The sixth annual Lay of the Land Conference, hosted by Coldwell Banker Commercial Saunders Real Estate, featured the growth-oriented nature of Florida. After the bust of 2008, the state is back on a growth track and the economy is heating up. In general, 2017 looks bullish for real estate.
In his comments before delivering the “Lay of the Land 2016 Market Report,” Dean Saunders, Owner of Saunders Real Estate, said the most contentious Presidential election in recent history put a pall on real estate business, but that has changed now that the election is over.
“Somewhere in the summer months, things just seemed to come to a stop,” Saunders said. “It was like everybody had election malaise. We were tired of it. Get this over with please.
“But, afterwards [the election], the flood gates opened and our phones have been ringing off the hook. Whether any of this happens [Trump’s business-friendly actions] or not, it has people believing it might happen, and it has gotten people up off their wallets.”
Dr. Mark Dotzour, former Chief Economist of the Real Estate Center at Texas A&M University, echoed the sentiment. He noted in his travels across the country, there is an enthusiasm across the business spectrum.
“It is like the whole country, in terms of business community, is ecstatic that some of this heavy handed government regulation that has been stifling the U.S. business world for at least the last decade might actually get unwound,” Dotzour said. “It might actually be a fun time to be a business person in America again. Everybody is euphoric right now.”
Dotzour added the economy is heating up and predicted the Federal Reserve would continue to seek rate hikes up toward the 2% or if and when the stock market tanked due to rate hikes. He also said he didn’t foresee inflation in the coming year, nor were there signs of a recession looming.
Saunders told attendees that the picture for citrus was not pretty and it is showing up in the statistics. In only a decade, acreage has fallen from 580,000 acres to about 430,000 acres. Production is way off, and most telling, production per acre is off.
“In 10 years, we have seen round orange production fall from an average 342 boxes per acre down to163 boxes per acre,” Saunders said. “That is a 52% reduction.”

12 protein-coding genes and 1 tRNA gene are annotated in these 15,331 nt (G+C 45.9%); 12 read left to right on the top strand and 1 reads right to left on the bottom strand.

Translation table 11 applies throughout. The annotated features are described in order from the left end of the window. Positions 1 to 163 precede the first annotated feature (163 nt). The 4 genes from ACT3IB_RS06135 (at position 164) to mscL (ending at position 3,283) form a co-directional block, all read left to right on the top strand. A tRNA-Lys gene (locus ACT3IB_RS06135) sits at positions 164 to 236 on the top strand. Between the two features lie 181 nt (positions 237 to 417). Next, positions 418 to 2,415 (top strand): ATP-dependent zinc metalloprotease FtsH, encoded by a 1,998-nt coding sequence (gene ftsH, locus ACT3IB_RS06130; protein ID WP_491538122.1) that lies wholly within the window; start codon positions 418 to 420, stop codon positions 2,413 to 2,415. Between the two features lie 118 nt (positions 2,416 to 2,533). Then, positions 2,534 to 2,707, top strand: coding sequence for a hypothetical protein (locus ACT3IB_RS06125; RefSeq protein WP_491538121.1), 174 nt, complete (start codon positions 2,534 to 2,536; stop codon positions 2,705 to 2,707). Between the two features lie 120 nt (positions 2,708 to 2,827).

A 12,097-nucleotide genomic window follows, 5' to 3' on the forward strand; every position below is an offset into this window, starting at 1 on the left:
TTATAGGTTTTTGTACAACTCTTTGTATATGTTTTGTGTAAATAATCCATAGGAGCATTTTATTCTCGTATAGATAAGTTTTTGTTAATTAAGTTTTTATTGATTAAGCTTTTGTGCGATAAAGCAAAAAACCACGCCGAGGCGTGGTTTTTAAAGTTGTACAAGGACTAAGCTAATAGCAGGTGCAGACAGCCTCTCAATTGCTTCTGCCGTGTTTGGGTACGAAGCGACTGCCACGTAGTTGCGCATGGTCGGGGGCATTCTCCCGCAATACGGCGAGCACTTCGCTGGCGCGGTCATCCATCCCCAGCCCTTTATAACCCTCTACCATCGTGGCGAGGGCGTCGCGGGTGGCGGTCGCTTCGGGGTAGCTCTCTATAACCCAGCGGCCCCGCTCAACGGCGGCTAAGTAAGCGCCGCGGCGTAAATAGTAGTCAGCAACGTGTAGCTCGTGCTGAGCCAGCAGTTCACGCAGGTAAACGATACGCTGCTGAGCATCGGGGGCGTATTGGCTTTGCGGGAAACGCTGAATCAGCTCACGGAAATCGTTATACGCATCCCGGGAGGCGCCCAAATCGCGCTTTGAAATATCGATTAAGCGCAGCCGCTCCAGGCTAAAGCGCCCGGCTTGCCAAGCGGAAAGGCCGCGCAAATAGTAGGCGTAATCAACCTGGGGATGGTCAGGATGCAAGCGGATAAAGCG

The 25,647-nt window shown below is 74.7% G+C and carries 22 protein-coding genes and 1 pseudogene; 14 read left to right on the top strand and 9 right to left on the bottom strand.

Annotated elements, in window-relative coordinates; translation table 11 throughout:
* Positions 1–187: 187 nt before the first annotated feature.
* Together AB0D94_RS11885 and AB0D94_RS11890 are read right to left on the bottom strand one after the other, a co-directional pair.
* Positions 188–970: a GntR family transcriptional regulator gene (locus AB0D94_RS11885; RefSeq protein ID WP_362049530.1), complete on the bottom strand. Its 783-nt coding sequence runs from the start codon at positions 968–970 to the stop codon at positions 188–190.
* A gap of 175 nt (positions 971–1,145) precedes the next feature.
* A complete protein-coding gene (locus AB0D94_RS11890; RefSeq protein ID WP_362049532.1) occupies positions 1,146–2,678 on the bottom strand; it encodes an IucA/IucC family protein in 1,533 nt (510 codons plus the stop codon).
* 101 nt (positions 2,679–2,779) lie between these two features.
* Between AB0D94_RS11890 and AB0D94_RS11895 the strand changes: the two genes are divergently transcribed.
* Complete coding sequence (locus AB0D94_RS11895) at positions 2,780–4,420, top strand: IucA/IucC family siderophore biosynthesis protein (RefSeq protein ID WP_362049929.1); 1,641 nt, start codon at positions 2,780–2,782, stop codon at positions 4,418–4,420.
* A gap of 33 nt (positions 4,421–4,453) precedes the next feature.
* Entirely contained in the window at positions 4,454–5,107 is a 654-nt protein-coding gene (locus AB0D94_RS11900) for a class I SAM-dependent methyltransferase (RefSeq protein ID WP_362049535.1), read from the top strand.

Because of the ill effects of HLB, citrus groves continued to make up a significant portion of the agricultural real estate market in 2016. Pricing ranges vary according to attributes such as location, water quality and quantity, production potential, and disease pressure. But, Saunders said generally prices for grove land range from $6,000 to $8,500 per acre with outliers lower or higher than the range.
According the the land report, typical grove buyers are seasoned growers who are skilled in production and marketing. Citrus groves located in the path of growth are highly desirable for commercial or residential real estate. Groves located in the historic farming districts of Southwest Florida, could be developed into other crops.
The report also noted break-even or negative cash flow groves are going at discounted prices. The University of Florida benchmarks the typical all-in production costs for processed oranges is $2,235 per acre. Given that, the break-even number for a grove would be 225 boxes per acre receiving $2.28 per pound solids delivered (assuming 5.86 pound solids per box).
Saunders noted the overall uncertainty and waiting game for greening solutions have tempered groves sales.
“Some of that large consolidation is not happening like it was,” Saunders said. “I think part of it honestly is if you are a production guy for one of those farms you have to be scratching your head because your production numbers keep going down.”
For grove land transitioning into other crops, prices ranged from $3,800 to $16,000 per acre, depending on crop and infrastructure. Land transitioning into commerical or residential real estate ranged from $5,500 to $130,000 per acre.
Saunders said there is still hope and optimism that a solution will be found for greening, but until that time occurs, uncertainty will remain and it will be reflected in agricultural real estate.